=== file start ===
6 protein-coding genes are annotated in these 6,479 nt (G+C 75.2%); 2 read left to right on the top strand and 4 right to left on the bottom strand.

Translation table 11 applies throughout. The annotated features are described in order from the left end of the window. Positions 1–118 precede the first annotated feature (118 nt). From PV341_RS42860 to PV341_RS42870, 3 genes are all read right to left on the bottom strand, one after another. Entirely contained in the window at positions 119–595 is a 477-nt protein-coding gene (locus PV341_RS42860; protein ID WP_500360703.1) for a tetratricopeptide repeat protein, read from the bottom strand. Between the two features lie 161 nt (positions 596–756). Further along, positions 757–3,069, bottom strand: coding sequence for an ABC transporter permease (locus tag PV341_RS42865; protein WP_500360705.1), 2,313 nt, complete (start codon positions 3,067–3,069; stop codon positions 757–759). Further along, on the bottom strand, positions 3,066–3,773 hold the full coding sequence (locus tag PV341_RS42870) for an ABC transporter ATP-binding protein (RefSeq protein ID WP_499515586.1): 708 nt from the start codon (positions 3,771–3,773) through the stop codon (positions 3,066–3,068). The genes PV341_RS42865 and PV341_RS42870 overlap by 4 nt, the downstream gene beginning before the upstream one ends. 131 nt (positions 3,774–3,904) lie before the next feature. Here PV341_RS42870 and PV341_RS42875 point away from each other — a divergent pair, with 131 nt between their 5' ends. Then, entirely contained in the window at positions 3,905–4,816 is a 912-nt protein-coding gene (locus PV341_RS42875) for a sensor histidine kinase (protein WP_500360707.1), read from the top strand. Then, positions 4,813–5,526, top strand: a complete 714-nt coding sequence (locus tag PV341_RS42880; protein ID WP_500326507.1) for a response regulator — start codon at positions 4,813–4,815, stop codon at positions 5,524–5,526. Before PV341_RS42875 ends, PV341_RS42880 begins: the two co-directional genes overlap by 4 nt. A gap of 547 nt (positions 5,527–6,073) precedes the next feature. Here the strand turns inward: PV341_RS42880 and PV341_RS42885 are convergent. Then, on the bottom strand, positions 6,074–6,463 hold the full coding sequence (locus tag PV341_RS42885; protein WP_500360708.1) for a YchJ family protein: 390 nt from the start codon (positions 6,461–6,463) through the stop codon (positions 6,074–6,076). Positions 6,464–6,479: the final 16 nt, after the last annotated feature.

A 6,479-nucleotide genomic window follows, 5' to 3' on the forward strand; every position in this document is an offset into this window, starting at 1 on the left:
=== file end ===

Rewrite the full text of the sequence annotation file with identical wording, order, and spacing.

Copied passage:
6 protein-coding genes are annotated in these 6,479 nt (G+C 75.2%); 2 read left to right on the top strand and 4 right to left on the bottom strand.

Translation table 11 applies throughout. The annotated features are described in order from the left end of the window. Positions 1–118 precede the first annotated feature (118 nt). From PV341_RS42860 to PV341_RS42870, 3 genes are all read right to left on the bottom strand, one after another. Entirely contained in the window at positions 119–595 is a 477-nt protein-coding gene (locus PV341_RS42860; protein ID WP_500360703.1) for a tetratricopeptide repeat protein, read from the bottom strand. Between the two features lie 161 nt (positions 596–756). Further along, positions 757–3,069, bottom strand: coding sequence for an ABC transporter permease (locus tag PV341_RS42865; protein WP_500360705.1), 2,313 nt, complete (start codon positions 3,067–3,069; stop codon positions 757–759). Further along, on the bottom strand, positions 3,066–3,773 hold the full coding sequence (locus tag PV341_RS42870) for an ABC transporter ATP-binding protein (RefSeq protein ID WP_499515586.1): 708 nt from the start codon (positions 3,771–3,773) through the stop codon (positions 3,066–3,068). The genes PV341_RS42865 and PV341_RS42870 overlap by 4 nt, the downstream gene beginning before the upstream one ends. 131 nt (positions 3,774–3,904) lie before the next feature. Here PV341_RS42870 and PV341_RS42875 point away from each other — a divergent pair, with 131 nt between their 5' ends. Then, entirely contained in the window at positions 3,905–4,816 is a 912-nt protein-coding gene (locus PV341_RS42875) for a sensor histidine kinase (protein WP_500360707.1), read from the top strand. Then, positions 4,813–5,526, top strand: a complete 714-nt coding sequence (locus tag PV341_RS42880; protein ID WP_500326507.1) for a response regulator — start codon at positions 4,813–4,815, stop codon at positions 5,524–5,526. Before PV341_RS42875 ends, PV341_RS42880 begins: the two co-directional genes overlap by 4 nt. A gap of 547 nt (positions 5,527–6,073) precedes the next feature. Here the strand turns inward: PV341_RS42880 and PV341_RS42885 are convergent. Then, on the bottom strand, positions 6,074–6,463 hold the full coding sequence (locus tag PV341_RS42885; protein WP_500360708.1) for a YchJ family protein: 390 nt from the start codon (positions 6,461–6,463) through the stop codon (positions 6,074–6,076). Positions 6,464–6,479: the final 16 nt, after the last annotated feature.

A 6,479-nucleotide genomic window follows, 5' to 3' on the forward strand; every position in this document is an offset into this window, starting at 1 on the left: